Why Your Musician Friends Hate “Background Music”
For many of us, music is often experienced in passing. It’s in the background, everywhere we go.
Music becomes a complement to another activity. We listen to music while working out, or driving or riding the train. Or even while working.
In other words, music is often relegated to helping to establish a vibe for something else.
Musicians, for reasons that may seem obvious, don’t necessarily agree that listening to music is a background activity.
It’s their job and their craft to create music that elicits strong feelings.
They might understand that music is often used in a complementary fashion, but background listening is probably not their first choice when it comes to experiencing a song.
And there’s another reason why musicians find it hard to consume music passively.
They hear even “background music” with an artisan’s ear.
A non-musician might be only dimly aware of the tempo, tonality, and rhythm of the “background track” playing while you have dinner out together.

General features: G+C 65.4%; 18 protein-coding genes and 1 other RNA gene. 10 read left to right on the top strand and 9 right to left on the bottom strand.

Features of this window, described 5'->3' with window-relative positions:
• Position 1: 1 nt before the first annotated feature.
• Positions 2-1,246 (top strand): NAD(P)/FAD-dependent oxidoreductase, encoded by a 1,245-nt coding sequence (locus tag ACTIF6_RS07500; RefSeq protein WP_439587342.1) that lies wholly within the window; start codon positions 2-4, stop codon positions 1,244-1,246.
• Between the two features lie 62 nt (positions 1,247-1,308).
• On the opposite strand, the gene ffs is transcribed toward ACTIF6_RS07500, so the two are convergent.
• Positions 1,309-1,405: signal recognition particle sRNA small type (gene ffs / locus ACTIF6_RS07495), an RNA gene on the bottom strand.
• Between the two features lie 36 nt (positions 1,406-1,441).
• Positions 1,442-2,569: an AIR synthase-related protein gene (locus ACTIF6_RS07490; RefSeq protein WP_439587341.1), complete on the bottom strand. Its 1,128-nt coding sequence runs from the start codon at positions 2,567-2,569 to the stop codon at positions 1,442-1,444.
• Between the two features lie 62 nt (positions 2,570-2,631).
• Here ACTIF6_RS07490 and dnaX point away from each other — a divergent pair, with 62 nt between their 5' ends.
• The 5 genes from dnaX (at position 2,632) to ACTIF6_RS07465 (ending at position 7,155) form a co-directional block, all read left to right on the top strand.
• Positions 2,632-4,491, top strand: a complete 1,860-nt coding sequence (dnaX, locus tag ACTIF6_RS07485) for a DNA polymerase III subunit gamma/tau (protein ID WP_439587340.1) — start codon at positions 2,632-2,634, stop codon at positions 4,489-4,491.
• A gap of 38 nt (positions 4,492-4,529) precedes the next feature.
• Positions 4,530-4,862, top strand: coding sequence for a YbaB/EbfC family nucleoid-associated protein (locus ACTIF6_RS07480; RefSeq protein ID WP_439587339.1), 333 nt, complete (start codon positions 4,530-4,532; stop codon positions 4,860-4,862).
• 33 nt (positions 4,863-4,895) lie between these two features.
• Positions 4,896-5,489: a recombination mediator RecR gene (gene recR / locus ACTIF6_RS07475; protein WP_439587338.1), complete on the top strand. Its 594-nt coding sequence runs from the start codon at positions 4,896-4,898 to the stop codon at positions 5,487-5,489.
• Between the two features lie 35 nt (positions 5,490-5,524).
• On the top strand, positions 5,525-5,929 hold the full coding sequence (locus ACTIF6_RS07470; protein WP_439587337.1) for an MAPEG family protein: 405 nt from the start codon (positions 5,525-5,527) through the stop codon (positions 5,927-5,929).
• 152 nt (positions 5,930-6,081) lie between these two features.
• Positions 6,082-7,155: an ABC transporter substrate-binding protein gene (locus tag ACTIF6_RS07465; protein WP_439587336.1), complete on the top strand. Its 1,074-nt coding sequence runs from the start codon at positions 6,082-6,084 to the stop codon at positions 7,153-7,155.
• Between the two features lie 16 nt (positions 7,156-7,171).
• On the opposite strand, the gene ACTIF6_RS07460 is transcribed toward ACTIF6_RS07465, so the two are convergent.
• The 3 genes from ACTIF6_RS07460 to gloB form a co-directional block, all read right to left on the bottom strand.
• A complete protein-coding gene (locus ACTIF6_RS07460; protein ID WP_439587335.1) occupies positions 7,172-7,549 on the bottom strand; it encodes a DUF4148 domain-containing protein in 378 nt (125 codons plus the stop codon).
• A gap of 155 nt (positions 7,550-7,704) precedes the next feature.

The chord progression. The melody.
The musician, at that same dinner table, responds to all these things. Almost (or quite literally) on instinct.
They might even start humming, or tapping on the table.
“Background music” pulls their focus. The music isn’t the vibe for setting up the activity.
It’s the whole vibe.
So, if you’ve got any musician friends, go easy on them if they get a faraway look in their eyes while you’re speaking at dinner.
It’s not that you’re boring them. The soundtrack is just that killer.
Want to get a taste of what it’s like for musicians?
Try listening to music with earbuds that were built to accurately reproduce artistic intent.
Because your favorite musicians want you to experience music the way they do.